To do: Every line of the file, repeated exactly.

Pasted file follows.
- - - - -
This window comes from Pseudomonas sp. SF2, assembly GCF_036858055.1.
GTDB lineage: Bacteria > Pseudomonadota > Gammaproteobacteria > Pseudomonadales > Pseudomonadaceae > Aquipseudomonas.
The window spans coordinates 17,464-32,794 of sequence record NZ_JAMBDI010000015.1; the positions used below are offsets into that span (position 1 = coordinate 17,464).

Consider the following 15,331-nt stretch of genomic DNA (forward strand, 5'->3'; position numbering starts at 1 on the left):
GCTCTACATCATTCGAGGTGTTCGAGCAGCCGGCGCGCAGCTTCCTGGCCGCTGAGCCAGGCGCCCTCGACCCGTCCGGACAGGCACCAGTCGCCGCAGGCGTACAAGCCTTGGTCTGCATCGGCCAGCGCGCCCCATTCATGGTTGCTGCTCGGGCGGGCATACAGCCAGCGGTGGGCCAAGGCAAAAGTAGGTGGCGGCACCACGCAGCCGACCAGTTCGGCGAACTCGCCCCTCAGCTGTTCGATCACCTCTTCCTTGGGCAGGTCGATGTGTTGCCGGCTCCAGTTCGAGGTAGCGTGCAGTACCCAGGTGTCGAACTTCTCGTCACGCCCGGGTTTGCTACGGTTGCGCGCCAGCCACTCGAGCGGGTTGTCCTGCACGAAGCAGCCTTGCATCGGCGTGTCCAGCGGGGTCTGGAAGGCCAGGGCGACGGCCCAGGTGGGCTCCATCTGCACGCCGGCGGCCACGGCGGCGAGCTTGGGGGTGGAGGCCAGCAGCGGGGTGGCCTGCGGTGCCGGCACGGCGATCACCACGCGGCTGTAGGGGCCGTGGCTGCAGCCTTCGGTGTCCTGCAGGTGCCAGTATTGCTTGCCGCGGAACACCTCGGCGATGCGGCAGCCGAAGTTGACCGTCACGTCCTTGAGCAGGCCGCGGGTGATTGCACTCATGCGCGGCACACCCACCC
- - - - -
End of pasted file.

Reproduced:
This window comes from Pseudomonas sp. SF2, assembly GCF_036858055.1.
GTDB lineage: Bacteria > Pseudomonadota > Gammaproteobacteria > Pseudomonadales > Pseudomonadaceae > Aquipseudomonas.
The window spans coordinates 17,464-32,794 of sequence record NZ_JAMBDI010000015.1; the positions used below are offsets into that span (position 1 = coordinate 17,464).

Consider the following 15,331-nt stretch of genomic DNA (forward strand, 5'->3'; position numbering starts at 1 on the left):
GCTCTACATCATTCGAGGTGTTCGAGCAGCCGGCGCGCAGCTTCCTGGCCGCTGAGCCAGGCGCCCTCGACCCGTCCGGACAGGCACCAGTCGCCGCAGGCGTACAAGCCTTGGTCTGCATCGGCCAGCGCGCCCCATTCATGGTTGCTGCTCGGGCGGGCATACAGCCAGCGGTGGGCCAAGGCAAAAGTAGGTGGCGGCACCACGCAGCCGACCAGTTCGGCGAACTCGCCCCTCAGCTGTTCGATCACCTCTTCCTTGGGCAGGTCGATGTGTTGCCGGCTCCAGTTCGAGGTAGCGTGCAGTACCCAGGTGTCGAACTTCTCGTCACGCCCGGGTTTGCTACGGTTGCGCGCCAGCCACTCGAGCGGGTTGTCCTGCACGAAGCAGCCTTGCATCGGCGTGTCCAGCGGGGTCTGGAAGGCCAGGGCGACGGCCCAGGTGGGCTCCATCTGCACGCCGGCGGCCACGGCGGCGAGCTTGGGGGTGGAGGCCAGCAGCGGGGTGGCCTGCGGTGCCGGCACGGCGATCACCACGCGGCTGTAGGGGCCGTGGCTGCAGCCTTCGGTGTCCTGCAGGTGCCAGTATTGCTTGCCGCGGAACACCTCGGCGATGCGGCAGCCGAAGTTGACCGTCACGTCCTTGAGCAGGCCGCGGGTGATTGCACTCATGCGCGGCACACCCACCC